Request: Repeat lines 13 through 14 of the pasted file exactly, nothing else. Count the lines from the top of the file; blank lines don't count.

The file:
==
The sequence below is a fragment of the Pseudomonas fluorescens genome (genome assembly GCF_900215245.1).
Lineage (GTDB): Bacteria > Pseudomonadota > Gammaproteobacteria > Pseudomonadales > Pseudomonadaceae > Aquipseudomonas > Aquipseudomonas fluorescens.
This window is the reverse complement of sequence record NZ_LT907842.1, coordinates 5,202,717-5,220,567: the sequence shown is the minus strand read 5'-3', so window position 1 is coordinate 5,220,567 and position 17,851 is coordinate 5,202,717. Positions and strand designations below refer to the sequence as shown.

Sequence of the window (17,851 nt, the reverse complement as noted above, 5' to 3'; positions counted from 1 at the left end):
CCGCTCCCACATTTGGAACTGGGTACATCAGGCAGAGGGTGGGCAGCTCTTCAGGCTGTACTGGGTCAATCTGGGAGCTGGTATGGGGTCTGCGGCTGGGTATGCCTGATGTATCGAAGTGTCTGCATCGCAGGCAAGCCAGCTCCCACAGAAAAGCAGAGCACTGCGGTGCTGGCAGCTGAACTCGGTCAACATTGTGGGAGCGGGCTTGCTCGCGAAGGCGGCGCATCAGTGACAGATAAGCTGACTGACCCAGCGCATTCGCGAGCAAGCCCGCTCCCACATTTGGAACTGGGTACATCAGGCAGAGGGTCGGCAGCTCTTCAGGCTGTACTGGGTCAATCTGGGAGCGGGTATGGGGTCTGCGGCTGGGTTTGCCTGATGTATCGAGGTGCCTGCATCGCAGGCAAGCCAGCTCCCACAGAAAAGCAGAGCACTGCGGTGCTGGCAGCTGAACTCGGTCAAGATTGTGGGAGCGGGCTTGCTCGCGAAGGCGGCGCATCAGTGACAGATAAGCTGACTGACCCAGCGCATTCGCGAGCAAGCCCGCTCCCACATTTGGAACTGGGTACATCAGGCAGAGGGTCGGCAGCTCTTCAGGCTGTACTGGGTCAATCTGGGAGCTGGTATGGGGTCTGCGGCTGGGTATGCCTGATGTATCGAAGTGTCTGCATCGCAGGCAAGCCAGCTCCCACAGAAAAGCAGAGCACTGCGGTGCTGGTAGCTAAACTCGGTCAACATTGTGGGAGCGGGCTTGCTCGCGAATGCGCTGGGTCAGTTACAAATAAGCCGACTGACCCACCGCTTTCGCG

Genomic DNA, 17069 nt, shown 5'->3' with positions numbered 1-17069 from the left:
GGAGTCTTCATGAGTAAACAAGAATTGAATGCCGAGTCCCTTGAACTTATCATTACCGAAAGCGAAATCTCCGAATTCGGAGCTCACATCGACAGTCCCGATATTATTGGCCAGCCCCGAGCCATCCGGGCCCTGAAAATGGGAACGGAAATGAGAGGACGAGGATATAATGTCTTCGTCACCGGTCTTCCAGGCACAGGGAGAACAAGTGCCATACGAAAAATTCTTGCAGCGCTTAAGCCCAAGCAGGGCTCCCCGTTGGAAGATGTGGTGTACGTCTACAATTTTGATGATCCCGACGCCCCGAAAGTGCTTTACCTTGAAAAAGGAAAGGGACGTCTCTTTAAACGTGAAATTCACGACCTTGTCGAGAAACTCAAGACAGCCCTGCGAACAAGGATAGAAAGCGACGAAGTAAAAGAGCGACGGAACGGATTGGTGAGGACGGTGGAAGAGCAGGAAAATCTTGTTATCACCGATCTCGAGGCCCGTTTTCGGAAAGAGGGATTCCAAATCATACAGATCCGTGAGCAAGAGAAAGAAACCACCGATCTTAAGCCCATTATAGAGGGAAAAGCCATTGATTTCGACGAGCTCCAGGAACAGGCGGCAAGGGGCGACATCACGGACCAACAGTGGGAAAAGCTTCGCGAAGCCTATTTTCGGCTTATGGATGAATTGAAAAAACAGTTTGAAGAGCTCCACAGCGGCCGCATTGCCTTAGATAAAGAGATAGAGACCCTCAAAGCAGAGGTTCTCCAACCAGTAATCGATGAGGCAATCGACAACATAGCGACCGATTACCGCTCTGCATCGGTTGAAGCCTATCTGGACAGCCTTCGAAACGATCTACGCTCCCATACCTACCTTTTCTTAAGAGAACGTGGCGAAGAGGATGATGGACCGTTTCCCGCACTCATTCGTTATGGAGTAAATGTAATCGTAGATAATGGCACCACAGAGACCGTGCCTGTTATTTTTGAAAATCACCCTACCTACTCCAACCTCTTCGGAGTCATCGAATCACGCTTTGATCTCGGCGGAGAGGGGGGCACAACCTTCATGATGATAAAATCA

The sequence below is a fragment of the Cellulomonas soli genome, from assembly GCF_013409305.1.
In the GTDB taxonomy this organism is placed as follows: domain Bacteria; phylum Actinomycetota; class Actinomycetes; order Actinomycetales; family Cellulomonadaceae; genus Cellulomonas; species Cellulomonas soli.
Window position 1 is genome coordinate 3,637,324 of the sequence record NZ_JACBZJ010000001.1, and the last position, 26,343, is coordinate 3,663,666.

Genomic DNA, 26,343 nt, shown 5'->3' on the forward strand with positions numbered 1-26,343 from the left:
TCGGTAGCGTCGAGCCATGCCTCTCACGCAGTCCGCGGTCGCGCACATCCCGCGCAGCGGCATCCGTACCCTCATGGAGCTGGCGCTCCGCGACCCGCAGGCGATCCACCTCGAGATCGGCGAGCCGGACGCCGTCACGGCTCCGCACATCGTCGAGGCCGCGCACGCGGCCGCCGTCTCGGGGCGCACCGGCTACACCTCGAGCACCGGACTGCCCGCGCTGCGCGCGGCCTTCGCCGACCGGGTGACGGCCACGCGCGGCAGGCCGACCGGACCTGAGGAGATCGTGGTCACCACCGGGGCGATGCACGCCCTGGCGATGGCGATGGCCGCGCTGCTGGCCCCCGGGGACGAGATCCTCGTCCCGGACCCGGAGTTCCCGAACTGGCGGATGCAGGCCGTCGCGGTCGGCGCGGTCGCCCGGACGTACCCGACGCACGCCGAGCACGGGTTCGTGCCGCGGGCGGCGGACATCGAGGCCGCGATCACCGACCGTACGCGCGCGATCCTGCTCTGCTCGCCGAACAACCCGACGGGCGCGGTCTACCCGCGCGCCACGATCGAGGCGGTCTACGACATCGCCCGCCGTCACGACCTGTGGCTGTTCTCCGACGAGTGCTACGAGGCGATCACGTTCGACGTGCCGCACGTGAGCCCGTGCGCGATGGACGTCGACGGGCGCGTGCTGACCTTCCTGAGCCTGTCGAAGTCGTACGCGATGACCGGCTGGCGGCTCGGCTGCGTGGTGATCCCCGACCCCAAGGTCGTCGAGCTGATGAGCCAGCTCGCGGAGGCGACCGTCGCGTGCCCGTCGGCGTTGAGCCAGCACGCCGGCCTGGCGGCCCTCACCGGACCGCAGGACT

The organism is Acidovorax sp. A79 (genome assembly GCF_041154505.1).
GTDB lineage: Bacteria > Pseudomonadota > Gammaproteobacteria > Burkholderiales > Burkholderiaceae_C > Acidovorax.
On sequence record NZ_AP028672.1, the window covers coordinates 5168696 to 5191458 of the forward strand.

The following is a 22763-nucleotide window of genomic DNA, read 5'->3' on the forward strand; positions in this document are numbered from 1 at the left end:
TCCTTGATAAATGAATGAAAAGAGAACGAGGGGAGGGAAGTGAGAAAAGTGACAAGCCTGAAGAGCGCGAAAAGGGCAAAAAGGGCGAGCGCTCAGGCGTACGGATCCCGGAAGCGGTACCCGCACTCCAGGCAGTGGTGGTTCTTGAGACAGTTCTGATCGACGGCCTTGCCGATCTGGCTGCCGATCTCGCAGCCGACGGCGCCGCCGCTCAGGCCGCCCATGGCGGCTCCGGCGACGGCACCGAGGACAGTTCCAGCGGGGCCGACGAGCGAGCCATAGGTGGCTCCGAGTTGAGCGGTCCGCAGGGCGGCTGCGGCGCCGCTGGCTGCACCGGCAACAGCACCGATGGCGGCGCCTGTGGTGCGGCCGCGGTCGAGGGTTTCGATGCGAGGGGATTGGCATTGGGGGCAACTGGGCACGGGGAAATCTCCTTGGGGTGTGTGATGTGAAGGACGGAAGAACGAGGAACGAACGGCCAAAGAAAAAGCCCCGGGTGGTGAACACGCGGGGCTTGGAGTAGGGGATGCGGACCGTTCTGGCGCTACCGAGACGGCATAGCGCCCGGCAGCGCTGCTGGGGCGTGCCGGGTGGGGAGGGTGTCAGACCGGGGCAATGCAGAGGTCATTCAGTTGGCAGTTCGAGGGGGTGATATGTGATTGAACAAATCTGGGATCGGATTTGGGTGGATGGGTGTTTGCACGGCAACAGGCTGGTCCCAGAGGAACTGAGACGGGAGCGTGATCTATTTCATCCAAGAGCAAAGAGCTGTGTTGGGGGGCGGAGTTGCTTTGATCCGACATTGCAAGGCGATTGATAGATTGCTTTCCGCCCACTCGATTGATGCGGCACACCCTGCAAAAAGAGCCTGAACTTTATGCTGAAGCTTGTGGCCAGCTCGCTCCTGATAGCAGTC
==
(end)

The organism is Acidovorax sp. A79 (genome assembly GCF_041154505.1).
GTDB lineage: Bacteria > Pseudomonadota > Gammaproteobacteria > Burkholderiales > Burkholderiaceae_C > Acidovorax.